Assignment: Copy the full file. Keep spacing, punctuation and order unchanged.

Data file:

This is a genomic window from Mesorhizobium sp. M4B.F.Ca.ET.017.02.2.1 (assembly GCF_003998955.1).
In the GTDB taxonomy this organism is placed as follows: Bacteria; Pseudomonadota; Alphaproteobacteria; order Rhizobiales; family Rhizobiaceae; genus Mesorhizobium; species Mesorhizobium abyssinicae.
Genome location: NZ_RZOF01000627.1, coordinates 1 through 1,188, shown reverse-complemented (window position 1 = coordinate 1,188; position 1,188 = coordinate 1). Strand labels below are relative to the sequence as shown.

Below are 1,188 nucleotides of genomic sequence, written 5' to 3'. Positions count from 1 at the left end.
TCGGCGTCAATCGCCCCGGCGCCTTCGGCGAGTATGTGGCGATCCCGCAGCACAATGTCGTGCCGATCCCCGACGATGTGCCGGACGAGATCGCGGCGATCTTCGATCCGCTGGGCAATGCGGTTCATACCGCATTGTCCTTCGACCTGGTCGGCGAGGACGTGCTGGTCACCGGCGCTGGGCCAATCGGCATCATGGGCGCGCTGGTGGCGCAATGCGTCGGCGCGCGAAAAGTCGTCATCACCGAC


This is a genomic window from Mesorhizobium sp. M4B.F.Ca.ET.017.02.2.1 (assembly GCF_003998955.1).
In the GTDB taxonomy this organism is placed as follows: Bacteria; Pseudomonadota; Alphaproteobacteria; order Rhizobiales; family Rhizobiaceae; genus Mesorhizobium; species Mesorhizobium abyssinicae.
Genome location: NZ_RZOF01000627.1, coordinates 1 through 1,188, shown reverse-complemented (window position 1 = coordinate 1,188; position 1,188 = coordinate 1). Strand labels below are relative to the sequence as shown.

Below are 1,188 nucleotides of genomic sequence, written 5' to 3'. Positions count from 1 at the left end.
TCGGCGTCAATCGCCCCGGCGCCTTCGGCGAGTATGTGGCGATCCCGCAGCACAATGTCGTGCCGATCCCCGACGATGTGCCGGACGAGATCGCGGCGATCTTCGATCCGCTGGGCAATGCGGTTCATACCGCATTGTCCTTCGACCTGGTCGGCGAGGACGTGCTGGTCACCGGCGCTGGGCCAATCGGCATCATGGGCGCGCTGGTGGCGCAATGCGTCGGCGCGCGAAAAGTCGTCATCACCGAC